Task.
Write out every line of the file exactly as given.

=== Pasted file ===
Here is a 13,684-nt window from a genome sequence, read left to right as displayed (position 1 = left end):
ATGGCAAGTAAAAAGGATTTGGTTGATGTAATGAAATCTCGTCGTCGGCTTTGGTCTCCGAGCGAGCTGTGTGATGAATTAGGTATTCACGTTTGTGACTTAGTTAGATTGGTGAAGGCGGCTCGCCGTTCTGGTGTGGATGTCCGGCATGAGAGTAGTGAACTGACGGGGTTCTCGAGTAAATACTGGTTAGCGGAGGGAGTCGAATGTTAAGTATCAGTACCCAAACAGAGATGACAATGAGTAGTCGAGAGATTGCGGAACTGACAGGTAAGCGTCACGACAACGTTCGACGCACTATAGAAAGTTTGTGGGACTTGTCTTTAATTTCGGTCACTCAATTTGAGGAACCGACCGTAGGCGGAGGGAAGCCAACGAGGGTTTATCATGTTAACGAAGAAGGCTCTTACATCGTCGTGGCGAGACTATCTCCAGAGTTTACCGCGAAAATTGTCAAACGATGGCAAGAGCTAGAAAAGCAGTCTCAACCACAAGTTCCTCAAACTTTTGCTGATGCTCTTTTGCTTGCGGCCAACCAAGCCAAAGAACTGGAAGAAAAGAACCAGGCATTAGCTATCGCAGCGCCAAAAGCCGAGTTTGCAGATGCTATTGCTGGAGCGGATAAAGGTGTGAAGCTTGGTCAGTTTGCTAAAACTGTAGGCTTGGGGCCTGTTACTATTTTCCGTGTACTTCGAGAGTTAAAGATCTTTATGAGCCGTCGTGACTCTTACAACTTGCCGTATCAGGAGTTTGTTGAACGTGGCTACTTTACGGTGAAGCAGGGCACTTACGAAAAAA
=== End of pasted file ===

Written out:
Here is a 13,684-nt window from a genome sequence, read left to right as displayed (position 1 = left end):
ATGGCAAGTAAAAAGGATTTGGTTGATGTAATGAAATCTCGTCGTCGGCTTTGGTCTCCGAGCGAGCTGTGTGATGAATTAGGTATTCACGTTTGTGACTTAGTTAGATTGGTGAAGGCGGCTCGCCGTTCTGGTGTGGATGTCCGGCATGAGAGTAGTGAACTGACGGGGTTCTCGAGTAAATACTGGTTAGCGGAGGGAGTCGAATGTTAAGTATCAGTACCCAAACAGAGATGACAATGAGTAGTCGAGAGATTGCGGAACTGACAGGTAAGCGTCACGACAACGTTCGACGCACTATAGAAAGTTTGTGGGACTTGTCTTTAATTTCGGTCACTCAATTTGAGGAACCGACCGTAGGCGGAGGGAAGCCAACGAGGGTTTATCATGTTAACGAAGAAGGCTCTTACATCGTCGTGGCGAGACTATCTCCAGAGTTTACCGCGAAAATTGTCAAACGATGGCAAGAGCTAGAAAAGCAGTCTCAACCACAAGTTCCTCAAACTTTTGCTGATGCTCTTTTGCTTGCGGCCAACCAAGCCAAAGAACTGGAAGAAAAGAACCAGGCATTAGCTATCGCAGCGCCAAAAGCCGAGTTTGCAGATGCTATTGCTGGAGCGGATAAAGGTGTGAAGCTTGGTCAGTTTGCTAAAACTGTAGGCTTGGGGCCTGTTACTATTTTCCGTGTACTTCGAGAGTTAAAGATCTTTATGAGCCGTCGTGACTCTTACAACTTGCCGTATCAGGAGTTTGTTGAACGTGGCTACTTTACGGTGAAGCAGGGCACTTACGAAAAAA